Those years when they were boys, there were nights so still that as they paddled across the sky’s reflection on Balsam Lake, the borrowed canoe seemed to slice the moon in half. The world split in their silent wake and lapped back together in their passing.
The lake was just a ten-minute walk from Thad’s trailer and the state kept an Old Town canoe hidden in the crawl space of the game warden’s cabin. The warden was never there. He had his own house and family somewhere down in Cullowhee and only used the cabin at Balsam Lake as a last resort when nights drew long chasing bear poachers and folks shining deer. In spring and fall, the state stocked rainbow trout, brookies, and browns, and they advertised those dates on a bulletin board.
When the days came, Aiden and Thad would hide in the woods and watch as the truck pulled up to the lake and a man in coveralls scooped bucketfuls of trout in a giant net and catapulted the fish out over the water. Come nightfall, the boys would string a trotline from one end of the lake to the other and paddle that canoe around catching fish on corn niblets and red wrigglers. They’d smack those trout on the head with a Maglite, and by the end of the night the fishes’ quivering bodies would fill the boat to the brim. Aiden and Thad would eat good for weeks.
The older Aiden got, the more complicated the world had become, and so he preferred to live in the past, to relive those moments in his mind as often as he could. He believed that, given the right set of circumstances, he could re-create what had been before. With enough money and a fresh start, Aiden and Thad could set things right, but, as he waited in the hospital parking lot, that was about as far away as a man could dream.
When the housing bubble burst and the jobs dried up, Aiden thought it might last through the summer, maybe drag out a year at most, but sooner or later it would have to get rolling again. He was wrong and he’d been out of work ever since. Thad wasn’t around for the worst of it. He didn’t get to see job sites go from dozens of crews with contractors raking up dollar bills one day to abandoned, stick-house skeletons without so much as a roof to stop the rain the very next. Thad was on deployment in Afghanistan when the construction business went to pot.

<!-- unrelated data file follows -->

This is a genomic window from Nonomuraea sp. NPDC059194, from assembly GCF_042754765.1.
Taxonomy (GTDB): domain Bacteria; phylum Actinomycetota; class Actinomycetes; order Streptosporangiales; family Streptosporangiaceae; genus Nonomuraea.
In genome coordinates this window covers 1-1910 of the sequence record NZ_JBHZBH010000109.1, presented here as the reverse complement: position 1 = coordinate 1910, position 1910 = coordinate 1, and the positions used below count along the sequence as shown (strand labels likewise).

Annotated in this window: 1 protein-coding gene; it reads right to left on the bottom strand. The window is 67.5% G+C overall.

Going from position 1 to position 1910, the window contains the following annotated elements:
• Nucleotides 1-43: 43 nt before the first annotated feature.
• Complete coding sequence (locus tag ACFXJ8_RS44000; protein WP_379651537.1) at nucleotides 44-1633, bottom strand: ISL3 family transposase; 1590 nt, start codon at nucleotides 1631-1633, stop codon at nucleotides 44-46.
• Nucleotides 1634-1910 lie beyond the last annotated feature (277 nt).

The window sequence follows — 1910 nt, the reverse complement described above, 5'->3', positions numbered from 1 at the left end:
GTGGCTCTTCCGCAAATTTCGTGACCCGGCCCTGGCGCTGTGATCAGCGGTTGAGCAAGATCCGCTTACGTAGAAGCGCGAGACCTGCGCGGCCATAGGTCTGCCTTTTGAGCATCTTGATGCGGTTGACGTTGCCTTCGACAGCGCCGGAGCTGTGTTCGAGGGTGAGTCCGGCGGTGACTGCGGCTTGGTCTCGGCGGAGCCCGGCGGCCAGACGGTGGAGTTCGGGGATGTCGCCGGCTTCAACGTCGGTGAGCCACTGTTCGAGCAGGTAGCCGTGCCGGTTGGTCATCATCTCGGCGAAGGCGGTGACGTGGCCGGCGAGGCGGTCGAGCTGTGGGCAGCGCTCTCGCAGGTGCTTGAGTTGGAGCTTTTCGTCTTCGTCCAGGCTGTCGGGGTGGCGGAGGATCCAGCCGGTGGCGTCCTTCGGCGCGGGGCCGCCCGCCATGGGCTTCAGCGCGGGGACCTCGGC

Those years Thad was gone, Aiden was jealous he was the one who got to leave. It was partly Thad’s fault Aiden couldn’t. When the school resource officer and a K-9 unit swept through the hallways and parking lot one morning at Smoky Mountain High and found two ounces of pot in Aiden’s car, the truth was it was Thad’s bag. But it was Aiden’s ride and he kept his mouth shut. With a record filled with fistfights, him even stabbing a bus driver in the shoulder with a protractor once in middle school, Aiden fit the bill and administrators didn’t bat an eye. He took the blame and the suspension and the felony and the community service and the drug class. The reality was that he and Thad were just two punk kids smoking pot, but the state determined severity, and anything over an ounce and a half was a felony’s worth. That was the start of his adult rap sheet and that was the reason he couldn’t join the Army. But, looking at how Thad came back, Aiden wasn’t entirely sure who’d had it worse. They’d both had the rug yanked out from under them and now here they lay.